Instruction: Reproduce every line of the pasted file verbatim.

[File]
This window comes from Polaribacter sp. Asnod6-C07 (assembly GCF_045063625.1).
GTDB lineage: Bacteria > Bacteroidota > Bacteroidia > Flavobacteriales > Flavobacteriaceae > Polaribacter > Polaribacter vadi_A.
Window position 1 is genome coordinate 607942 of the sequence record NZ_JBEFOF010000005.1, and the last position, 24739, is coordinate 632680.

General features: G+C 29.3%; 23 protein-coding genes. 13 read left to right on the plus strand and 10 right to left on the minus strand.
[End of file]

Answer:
This window comes from Polaribacter sp. Asnod6-C07 (assembly GCF_045063625.1).
GTDB lineage: Bacteria > Bacteroidota > Bacteroidia > Flavobacteriales > Flavobacteriaceae > Polaribacter > Polaribacter vadi_A.
Window position 1 is genome coordinate 607942 of the sequence record NZ_JBEFOF010000005.1, and the last position, 24739, is coordinate 632680.

General features: G+C 29.3%; 23 protein-coding genes. 13 read left to right on the plus strand and 10 right to left on the minus strand.